I’m always looking to squeeze more vegetables and fruits into my backpacking diet. Unfortunately, since fresh veggies are heavy and bulky, this isn’t always the most efficient option.
This article is dedicated to ways I’ve found to tackle the age old problem of getting veggies in a thru-hiking diet.
Decide based on your backcountry cooking style
How you cook your food on a backpacking trip will determine how you eat vegetables in the backcountry.
Many hikers use the freezer bag method. This means that they add boiling water (or near boiling water) to a melt-proof bag full of food, wait typically 15 minutes, and then expect meal to be not crunchy.
Other hikers use a cold soak method, a stoveless method. Here, they soak their food in a ziplock bag or container for hours. It will be cold or lukewarm, but soft. Not all foods get soft after cold soaking.
Many hikers, especially those who use a canister stove, will choose to simmer their dinner a bit. Most hikers don’t simmer their dinner as long as they would at home. Instead, they may simmer their meal, turn off the heat, and let the dinner soak a bit. This cooking style provides the most options for eating vegetables in the backcountry. It allows hikers to eat fresh vegetables or harder-to-rehydrate vegetables like dehydrated peas.
Dehydrated Dried Veggies
For my first thru-hike of the AT, I bought the End of the World supply of veggies from Harmony House. It includes 15 different vegetables and makes 38 cups of food, which was enough to last the entire thru-hike. The variety pack has a lot of hard-to-find backcountry vegetables like spinach, broccoli, and leeks. They do require extra soaking or simmering.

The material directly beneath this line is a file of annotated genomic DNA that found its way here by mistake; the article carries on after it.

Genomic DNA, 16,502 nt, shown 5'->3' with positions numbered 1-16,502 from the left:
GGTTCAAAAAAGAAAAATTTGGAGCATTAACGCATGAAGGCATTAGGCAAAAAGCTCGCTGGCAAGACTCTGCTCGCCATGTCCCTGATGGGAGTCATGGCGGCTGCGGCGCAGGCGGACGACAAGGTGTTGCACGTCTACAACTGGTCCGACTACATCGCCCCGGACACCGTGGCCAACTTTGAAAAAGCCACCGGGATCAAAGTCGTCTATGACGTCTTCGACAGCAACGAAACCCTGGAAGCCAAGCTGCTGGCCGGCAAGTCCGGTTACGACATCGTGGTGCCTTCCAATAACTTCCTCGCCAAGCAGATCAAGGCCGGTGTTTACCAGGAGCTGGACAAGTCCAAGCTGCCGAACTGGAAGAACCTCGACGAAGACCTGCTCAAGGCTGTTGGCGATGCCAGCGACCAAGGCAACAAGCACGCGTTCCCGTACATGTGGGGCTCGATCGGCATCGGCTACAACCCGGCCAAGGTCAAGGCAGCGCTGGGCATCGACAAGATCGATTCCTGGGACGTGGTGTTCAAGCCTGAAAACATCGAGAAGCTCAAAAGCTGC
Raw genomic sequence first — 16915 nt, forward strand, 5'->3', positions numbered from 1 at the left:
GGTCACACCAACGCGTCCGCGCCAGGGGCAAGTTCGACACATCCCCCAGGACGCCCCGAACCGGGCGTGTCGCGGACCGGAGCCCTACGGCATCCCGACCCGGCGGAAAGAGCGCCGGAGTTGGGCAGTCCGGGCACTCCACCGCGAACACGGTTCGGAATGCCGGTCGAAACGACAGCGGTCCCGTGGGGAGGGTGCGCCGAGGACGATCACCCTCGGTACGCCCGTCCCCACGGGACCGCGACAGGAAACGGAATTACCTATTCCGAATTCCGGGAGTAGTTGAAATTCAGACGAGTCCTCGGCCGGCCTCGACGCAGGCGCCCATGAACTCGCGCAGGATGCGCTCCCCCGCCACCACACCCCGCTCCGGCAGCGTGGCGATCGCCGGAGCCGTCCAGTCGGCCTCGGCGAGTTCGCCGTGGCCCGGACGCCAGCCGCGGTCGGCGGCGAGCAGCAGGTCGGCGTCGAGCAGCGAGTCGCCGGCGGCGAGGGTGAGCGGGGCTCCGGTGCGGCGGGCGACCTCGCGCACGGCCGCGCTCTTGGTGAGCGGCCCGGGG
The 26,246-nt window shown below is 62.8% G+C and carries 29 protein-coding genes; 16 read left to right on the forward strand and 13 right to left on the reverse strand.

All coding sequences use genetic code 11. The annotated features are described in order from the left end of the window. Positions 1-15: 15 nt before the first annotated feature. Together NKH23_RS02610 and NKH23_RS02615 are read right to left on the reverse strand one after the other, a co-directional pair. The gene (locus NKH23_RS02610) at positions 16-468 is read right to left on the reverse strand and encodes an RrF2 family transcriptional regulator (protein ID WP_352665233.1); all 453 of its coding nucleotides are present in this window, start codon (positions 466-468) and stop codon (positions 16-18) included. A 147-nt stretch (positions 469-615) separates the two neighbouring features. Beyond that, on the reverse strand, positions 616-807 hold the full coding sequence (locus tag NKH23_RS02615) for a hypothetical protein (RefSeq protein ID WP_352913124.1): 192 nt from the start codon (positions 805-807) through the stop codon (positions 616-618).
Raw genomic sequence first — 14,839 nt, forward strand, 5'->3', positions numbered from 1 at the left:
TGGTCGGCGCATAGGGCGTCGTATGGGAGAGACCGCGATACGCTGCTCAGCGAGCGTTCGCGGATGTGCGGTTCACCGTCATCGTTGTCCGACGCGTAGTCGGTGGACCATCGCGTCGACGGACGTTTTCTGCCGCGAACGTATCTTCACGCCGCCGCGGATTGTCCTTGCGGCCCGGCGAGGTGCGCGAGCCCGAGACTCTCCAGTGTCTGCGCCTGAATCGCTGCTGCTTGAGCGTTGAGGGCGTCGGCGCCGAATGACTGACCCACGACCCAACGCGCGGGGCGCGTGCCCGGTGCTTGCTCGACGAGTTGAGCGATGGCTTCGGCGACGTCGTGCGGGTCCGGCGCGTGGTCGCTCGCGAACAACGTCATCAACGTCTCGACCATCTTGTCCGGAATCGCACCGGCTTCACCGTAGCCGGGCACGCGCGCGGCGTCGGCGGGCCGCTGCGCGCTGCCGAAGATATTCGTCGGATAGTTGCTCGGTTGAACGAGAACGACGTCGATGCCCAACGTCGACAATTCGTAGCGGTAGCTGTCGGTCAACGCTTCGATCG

The dehydrated method seems to work best for certain vegetables. I’ve had the best luck with ones I can dehydrate myself with ease. I’ve written extensively about my dehydrated kale process. I’ve had a lot of luck with shredded zucchini as well (it’s amazing how a foot long zucchini becomes so tiny after it has been shredded and dehydrated). Both these veggies rehydrate well with the freezer bag method—just add a little extra hot water, and you’re done.
The sure-fire method: freeze dried Veggies
I’ve had the best luck with rehydrating freeze-dried veggies. These pop back to life with hot water, which is why even cheapskates like Cup A Noodles have freeze dried dehydrated peas to your 0.25 cent noodle dish.
If I don’t want a medley of vegetables, I go with the Just Tomatoes brand. The brand name is confusing–they make more than just tomatoes. They sell bags of just corn, or just hot vegetables, so you can avoid eating peas.
If I went bag of freeze dried veggies route, I’ll send that unopened in my resupply boxes and each night, use that bag of veggies to top off whatever I’m having for dinner. It works with ramen, instant mashed potatoes, or freeze dried dinners. Then, when I’m on trail, I can decide how many freeze dried veggies to add to each dinner depending on how much water I have, how hungry I am, etc.
How to Prep DIY Backcountry Meals at Home
If I get a big can of freeze-dried, I’ll either make a bunch of quart sized bags of just veggies, or I’ll add some spoonfuls of veggies to each unpackaged dinner I’ll be eating (say, if I got a big bag of rice noodles and split them into many smaller bags).
Technically, you’re supposed to eat your freeze dried veggies within a week of opening their packaging, but I’ve had freeze dried veggie pieces last at least a year in a ziplock freezer bag.
No Cook Vegetables: Veggie “Chip-Like” Snacks